Image of Gallery in South Kensington
On display at V&A South Kensington
British Galleries, Room 56, The Djanogly Gallery

Band of Lace

ca. 1640 - ca. 1680 (made)
Artist/Maker
Place Of Origin

Object Type
Because of their fragility very few pieces of needle lace worked in hair survive from the 17th century. They are usually in the shape of a narrow band, like this, and one example has loops at the ends, suggesting it was meant to be fastened around something. It seems most likely that they were worn around the wrist, as a bracelet.

Ownership & Use
A reference in John Donne's early 17th century poem The Relique, suggests that bracelets worked in hair were given and worn as love tokens:

When my grave is broke up againe
Some second ghest to entertaine ...
And he that digs it, spies
A bracelet of bright haire about the bone,
Will he not let us alone
And thinke that there a loving couple lies...

[the poem continues]
Who thought that this device might be some way
to make their soules, at the last busie day,
meet at this grave, and make a little stay ?...

Materials & Making
This piece of lace is worked in light and darker brown hair, which is probably human, but the pattern has been outlined with a thicker hair which may be horsehair. The stitches have been secured with a gummed substance, possibly wax, as the hair with which they are worked is more naturally springy and elastic than the linen or silk thread in which needle lace was usually worked in this period. The stitches used to make needle lace in England were part of the embroiderer's repertoire, being taught as a basic part of a young girl's needlework education.


object details
Categories
Object Type
Materials and Techniques
Needle lace, worked in human hair, with thicker outlines possibly in horsehair
Brief Description
Band of needle lace made from human hair, England, ca. 1640 - ca.1680
Physical Description
Piece of needle lace worked in human hair. It forms a rectangular band similar in form to an embroidered panel for a needlework casket, but its intended use is not known. The scene depicted is of a dog chasing a deer, with a parrot perched above on a branch; all the rest of the ground is filled with a variety of flowers and leaves. The fillings are varied and very finely worked.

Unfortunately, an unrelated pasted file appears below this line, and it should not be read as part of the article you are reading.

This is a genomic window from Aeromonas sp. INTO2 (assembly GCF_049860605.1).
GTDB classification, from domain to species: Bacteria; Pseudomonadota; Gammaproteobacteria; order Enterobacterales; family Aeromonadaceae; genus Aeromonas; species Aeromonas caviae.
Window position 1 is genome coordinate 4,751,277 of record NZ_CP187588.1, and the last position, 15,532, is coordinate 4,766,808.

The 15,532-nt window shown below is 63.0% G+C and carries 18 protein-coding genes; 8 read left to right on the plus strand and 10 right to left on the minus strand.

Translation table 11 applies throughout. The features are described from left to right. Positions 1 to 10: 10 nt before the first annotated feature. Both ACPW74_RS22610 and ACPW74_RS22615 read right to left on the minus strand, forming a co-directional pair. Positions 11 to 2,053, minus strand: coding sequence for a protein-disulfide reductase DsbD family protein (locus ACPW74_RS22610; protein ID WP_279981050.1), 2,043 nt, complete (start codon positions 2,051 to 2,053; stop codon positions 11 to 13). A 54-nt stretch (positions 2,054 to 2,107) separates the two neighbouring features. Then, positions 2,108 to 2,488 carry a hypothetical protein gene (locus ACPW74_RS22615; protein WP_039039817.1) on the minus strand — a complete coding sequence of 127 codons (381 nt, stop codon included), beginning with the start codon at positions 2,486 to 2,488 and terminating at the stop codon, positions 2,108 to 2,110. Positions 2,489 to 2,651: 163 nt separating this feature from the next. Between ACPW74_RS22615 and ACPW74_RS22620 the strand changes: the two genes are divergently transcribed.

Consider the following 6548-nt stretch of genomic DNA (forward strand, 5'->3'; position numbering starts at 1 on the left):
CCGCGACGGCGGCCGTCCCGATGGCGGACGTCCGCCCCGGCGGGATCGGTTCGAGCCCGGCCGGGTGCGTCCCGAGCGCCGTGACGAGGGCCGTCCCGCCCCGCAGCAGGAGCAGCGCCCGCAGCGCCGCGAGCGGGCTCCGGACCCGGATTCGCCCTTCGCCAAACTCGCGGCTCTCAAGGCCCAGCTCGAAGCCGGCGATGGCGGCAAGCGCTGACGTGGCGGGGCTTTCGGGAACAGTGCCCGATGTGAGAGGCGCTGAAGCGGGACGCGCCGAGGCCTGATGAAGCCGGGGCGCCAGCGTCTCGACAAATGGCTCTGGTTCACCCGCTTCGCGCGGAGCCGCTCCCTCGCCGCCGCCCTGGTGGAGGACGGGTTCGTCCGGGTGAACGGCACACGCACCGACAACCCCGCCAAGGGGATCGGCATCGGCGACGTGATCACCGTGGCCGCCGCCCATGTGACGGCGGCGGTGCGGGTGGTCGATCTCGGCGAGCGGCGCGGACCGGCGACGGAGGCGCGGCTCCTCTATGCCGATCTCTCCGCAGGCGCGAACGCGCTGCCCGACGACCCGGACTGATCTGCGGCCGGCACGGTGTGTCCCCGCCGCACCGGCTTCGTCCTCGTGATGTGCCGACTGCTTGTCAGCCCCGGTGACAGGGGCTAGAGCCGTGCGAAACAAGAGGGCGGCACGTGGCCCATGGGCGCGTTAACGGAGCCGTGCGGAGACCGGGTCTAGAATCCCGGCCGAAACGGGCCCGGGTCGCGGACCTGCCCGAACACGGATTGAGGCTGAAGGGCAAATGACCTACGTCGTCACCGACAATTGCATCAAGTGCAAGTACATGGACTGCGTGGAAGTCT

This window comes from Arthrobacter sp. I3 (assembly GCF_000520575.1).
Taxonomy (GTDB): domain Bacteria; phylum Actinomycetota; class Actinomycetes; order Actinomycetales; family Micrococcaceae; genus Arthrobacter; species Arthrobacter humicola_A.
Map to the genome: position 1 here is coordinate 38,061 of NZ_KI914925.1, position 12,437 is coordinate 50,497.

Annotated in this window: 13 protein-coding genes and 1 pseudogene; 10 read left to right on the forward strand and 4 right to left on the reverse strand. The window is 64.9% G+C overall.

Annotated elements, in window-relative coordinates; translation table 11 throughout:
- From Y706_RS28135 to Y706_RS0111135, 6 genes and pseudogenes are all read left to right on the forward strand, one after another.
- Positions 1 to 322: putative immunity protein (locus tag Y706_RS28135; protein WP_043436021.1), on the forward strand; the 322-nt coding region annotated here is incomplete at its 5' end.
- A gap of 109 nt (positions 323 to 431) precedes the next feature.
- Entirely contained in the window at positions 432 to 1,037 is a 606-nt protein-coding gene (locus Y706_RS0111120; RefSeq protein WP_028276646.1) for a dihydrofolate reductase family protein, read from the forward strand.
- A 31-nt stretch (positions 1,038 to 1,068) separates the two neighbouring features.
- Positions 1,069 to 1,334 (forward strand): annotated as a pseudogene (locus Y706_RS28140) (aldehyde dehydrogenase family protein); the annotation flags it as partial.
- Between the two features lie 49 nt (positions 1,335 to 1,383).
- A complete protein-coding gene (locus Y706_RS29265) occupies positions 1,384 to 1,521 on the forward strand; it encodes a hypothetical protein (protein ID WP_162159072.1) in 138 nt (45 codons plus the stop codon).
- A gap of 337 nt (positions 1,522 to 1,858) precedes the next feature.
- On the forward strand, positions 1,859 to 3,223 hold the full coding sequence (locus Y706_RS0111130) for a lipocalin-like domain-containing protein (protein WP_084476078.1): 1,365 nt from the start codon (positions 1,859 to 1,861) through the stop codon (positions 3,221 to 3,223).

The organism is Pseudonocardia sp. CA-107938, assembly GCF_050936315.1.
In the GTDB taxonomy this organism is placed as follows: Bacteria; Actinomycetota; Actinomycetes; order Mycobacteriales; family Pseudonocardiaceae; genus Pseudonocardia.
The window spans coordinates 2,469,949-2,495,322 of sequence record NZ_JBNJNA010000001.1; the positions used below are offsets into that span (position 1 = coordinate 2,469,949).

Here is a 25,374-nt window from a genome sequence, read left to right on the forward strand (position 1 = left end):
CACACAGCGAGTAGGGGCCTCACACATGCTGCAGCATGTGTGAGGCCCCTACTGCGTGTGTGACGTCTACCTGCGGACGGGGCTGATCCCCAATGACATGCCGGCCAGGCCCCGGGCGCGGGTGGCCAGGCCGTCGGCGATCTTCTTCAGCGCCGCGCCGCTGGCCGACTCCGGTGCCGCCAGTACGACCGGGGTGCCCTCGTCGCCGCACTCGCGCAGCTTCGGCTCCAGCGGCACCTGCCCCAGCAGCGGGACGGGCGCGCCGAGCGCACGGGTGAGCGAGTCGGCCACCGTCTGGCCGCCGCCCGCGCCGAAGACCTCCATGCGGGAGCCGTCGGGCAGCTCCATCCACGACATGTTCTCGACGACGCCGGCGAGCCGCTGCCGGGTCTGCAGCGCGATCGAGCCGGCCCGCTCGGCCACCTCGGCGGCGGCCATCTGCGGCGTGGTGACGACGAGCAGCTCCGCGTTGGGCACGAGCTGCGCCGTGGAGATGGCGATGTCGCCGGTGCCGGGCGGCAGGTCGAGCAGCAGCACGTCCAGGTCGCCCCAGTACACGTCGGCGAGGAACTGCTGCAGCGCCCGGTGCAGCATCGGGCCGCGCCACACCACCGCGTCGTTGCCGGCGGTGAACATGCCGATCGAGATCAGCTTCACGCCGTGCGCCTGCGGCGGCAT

The lace is worked in light and darker brown hair, with both the edge and pattern outlined by the use of buttonhole stitches over a thicker hair (horsehair ?). The stitches have been stabilised - they appear to have been gummed together with something akin to wax.
Dimensions
  • Length: 16.2cm
  • Width: 4.1cm
Dimensions checked: Measured; 15/06/2000 by KB dimensions relate to required landscape orientation
Gallery Label
British Galleries: This lace band is made of human hair and decorated with a hunting scene. Bracelets of hair lace were worn as love tokens or as mementoes of a dead relative. In 1602 Dorothy Speckard supplied Elizabeth I with small hair lace decorations, such as pyramids and globes, for use on clothing.(27/03/2003)
Object history
Purchased. Registered File number 1963/1824
Historical context
In the play How a Man may chuse a good wife from a bad, 1602, the hero explains that he was once a melancholic person "one that did use much bracelets of haire". quoted in Dress in the age of Elizabeth I by Jane Ashelford (1988).
Subjects depicted
Summary
Object Type
Because of their fragility very few pieces of needle lace worked in hair survive from the 17th century. They are usually in the shape of a narrow band, like this, and one example has loops at the ends, suggesting it was meant to be fastened around something. It seems most likely that they were worn around the wrist, as a bracelet.

Ownership & Use
A reference in John Donne's early 17th century poem The Relique, suggests that bracelets worked in hair were given and worn as love tokens:

When my grave is broke up againe
Some second ghest to entertaine ...
And he that digs it, spies
A bracelet of bright haire about the bone,
Will he not let us alone
And thinke that there a loving couple lies...

[the poem continues]
Who thought that this device might be some way
to make their soules, at the last busie day,
meet at this grave, and make a little stay ?...

Materials & Making
This piece of lace is worked in light and darker brown hair, which is probably human, but the pattern has been outlined with a thicker hair which may be horsehair. The stitches have been secured with a gummed substance, possibly wax, as the hair with which they are worked is more naturally springy and elastic than the linen or silk thread in which needle lace was usually worked in this period. The stitches used to make needle lace in England were part of the embroiderer's repertoire, being taught as a basic part of a young girl's needlework education.
Collection
Accession Number
T.150-1963

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record createdMarch 23, 1999
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